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Mehrdeutigkeit als kulturelles Phänomen


Edited By Nicolas Potysch and Matthias Bauer

Dieser Band ist aus einer interdisziplinären Ringvorlesung hervorgegangen, die von den Doktorandinnen und Doktoranden des Tübinger Graduiertenkollegs „Ambiguität: Produktion und Rezeption", federführend Nicolas Potysch und Sophia Kuhs, initiiert und geplant wurde. In den Beiträgen aus 12 verschiedenen Fachgebieten geht es darum, wie sprachliche und semiotische Mehrdeutigkeit an die Deutung der Wirklichkeit rückgebunden ist. Die Beiträge untersuchen Ambiguität (als Mehrzahl abgrenzbarer Bedeutungen) und Vagheit (als Spektrum nicht abgrenzbarer Bedeutungen) in Texten und Bildern. In Verbindung damit diskutieren sie zahlreiche Phänomene in kultureller, politischer, juristischer, psychologischer und didaktischer Praxis, die deutungsoffen und deutungsbedürftig sind.

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Evidenz und Unbestimmheit. Chodowieckis „Verbesserung der Sitten“ und die Bild(be)deutung in der Aufklärung



The article deals with an etching titled “Verbesserung der Sitten” (1786) by Daniel Nikolaus Chodowiecki, who was the leading German engraver during the Enlightenment period. The picture shows a ballad monger presenting some graphics to a curious audience while strange incidents are happening in the backround. The article’s starting point is Johann Georg Sulzer’s perspective on art, taken from his influential lexicon Allgemeine Theorie der Schönen Künste. Sulzer claims that each piece of art has to be obvious and evident in depicting the represented object. The question is how this claim is compatible with the ambiguity that is inherent to each picture. With reference to Chodowiecki’s etching, I want to show how it displays self-reference and reflects about its character as a medium and how it negates a disambiguated reading of its representation.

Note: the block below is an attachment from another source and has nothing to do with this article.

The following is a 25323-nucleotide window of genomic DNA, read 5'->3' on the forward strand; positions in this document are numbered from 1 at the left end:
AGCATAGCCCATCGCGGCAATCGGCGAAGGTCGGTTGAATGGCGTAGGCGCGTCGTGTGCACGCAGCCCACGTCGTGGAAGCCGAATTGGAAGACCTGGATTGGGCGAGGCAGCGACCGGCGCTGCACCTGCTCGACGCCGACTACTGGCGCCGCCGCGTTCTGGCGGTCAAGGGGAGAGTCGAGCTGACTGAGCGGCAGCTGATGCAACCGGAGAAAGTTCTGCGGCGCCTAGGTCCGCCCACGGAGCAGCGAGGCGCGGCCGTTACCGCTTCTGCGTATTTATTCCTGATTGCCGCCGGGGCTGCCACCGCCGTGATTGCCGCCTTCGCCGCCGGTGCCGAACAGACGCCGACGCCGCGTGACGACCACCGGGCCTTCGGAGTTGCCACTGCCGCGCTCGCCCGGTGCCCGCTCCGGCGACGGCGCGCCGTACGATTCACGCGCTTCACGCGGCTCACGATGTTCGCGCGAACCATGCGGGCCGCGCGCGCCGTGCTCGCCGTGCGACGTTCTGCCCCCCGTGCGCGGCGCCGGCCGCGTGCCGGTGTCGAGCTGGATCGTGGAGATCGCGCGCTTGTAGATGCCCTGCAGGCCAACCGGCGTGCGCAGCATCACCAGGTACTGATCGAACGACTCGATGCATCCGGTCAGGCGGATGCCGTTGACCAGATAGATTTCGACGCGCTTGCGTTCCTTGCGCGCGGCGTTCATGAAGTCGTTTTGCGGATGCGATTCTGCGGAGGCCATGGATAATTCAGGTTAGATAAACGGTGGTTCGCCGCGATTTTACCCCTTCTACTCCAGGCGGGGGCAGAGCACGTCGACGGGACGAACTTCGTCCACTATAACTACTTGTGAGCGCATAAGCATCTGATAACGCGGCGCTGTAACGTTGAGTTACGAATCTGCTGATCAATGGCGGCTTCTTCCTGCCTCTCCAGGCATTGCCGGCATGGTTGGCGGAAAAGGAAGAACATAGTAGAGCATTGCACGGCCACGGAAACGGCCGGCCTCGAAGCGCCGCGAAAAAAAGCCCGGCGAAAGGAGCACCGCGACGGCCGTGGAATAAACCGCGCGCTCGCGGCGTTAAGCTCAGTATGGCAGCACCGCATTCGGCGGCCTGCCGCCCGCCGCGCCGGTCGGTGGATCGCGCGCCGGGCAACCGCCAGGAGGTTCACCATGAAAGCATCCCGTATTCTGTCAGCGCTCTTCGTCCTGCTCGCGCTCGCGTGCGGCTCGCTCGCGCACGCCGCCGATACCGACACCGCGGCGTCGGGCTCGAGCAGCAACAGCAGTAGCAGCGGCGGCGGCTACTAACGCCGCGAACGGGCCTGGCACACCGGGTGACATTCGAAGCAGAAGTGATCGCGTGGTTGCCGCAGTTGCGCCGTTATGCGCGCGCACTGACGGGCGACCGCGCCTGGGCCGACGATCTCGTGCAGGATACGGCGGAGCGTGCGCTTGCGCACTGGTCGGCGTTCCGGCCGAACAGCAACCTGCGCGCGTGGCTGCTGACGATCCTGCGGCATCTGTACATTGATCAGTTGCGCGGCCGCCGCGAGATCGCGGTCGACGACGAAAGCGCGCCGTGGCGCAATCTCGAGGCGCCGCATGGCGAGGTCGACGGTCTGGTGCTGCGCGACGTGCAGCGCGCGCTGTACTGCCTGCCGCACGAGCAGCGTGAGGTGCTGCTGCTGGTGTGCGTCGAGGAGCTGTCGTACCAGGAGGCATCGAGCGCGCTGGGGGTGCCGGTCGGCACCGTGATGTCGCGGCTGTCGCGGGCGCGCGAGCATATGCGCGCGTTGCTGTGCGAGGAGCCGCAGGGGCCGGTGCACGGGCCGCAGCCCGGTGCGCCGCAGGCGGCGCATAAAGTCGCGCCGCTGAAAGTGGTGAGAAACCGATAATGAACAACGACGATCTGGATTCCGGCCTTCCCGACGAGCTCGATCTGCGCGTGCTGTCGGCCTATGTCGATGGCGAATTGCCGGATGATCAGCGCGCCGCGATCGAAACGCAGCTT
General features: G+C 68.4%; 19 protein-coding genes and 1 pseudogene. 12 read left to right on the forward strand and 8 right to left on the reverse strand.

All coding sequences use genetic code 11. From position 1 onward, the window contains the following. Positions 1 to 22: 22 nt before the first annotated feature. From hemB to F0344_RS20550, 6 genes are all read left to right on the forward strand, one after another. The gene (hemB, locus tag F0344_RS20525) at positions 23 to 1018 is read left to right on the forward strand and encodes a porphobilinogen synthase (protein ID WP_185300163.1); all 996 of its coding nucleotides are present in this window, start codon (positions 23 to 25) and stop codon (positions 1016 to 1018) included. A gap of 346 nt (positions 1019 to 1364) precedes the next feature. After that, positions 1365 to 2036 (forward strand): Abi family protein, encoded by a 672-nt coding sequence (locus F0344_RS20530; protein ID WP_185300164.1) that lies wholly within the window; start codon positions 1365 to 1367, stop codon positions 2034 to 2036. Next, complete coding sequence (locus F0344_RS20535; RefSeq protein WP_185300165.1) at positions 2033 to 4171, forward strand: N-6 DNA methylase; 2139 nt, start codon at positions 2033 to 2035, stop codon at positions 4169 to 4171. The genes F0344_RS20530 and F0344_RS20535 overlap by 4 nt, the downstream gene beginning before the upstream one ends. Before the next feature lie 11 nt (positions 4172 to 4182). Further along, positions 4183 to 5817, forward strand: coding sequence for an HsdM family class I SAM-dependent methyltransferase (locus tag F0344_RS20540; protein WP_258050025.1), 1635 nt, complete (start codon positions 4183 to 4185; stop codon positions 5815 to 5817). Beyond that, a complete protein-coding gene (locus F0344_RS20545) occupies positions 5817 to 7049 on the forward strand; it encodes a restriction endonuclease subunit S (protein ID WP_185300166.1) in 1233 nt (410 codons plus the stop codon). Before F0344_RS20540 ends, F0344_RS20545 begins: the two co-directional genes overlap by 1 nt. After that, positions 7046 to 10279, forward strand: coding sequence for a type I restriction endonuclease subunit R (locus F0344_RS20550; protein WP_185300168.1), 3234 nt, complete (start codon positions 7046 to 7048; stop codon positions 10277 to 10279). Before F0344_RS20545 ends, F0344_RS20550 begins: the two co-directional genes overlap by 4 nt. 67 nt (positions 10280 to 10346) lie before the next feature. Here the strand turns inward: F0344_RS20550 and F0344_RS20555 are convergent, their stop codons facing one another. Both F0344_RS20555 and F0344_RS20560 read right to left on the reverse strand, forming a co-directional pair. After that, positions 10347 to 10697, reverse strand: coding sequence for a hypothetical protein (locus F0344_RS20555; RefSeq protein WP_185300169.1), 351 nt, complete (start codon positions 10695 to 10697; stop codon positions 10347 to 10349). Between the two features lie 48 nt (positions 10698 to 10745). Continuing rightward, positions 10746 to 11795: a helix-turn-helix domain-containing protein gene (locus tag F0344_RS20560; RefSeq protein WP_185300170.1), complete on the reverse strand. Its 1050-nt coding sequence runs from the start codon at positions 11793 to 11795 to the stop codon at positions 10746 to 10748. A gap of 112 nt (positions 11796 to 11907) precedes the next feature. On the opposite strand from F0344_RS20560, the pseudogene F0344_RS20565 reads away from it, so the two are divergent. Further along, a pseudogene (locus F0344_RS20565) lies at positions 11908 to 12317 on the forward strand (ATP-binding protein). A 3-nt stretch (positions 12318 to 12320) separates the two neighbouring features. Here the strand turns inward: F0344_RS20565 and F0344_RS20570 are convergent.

After an introduction to the connection between images and evidentia in the 18th century, I am going to discuss the engraving and its formation context. When considering some of Chodowiecki’s statements, it becomes apparent that he disguised his real intention in creating the etching. The etching implies a satrirical meaning and therefore has an ambivalent character, which is reflected on a meta-level: The picture seems to contain itself. Furthermore, it displays figures receiving the same kind of pictures and artists producing them. There is also a grotesque frame surrounding the upper part of the central scene. This ancient genre, reanimated in the Renaissance and criticized by the early...

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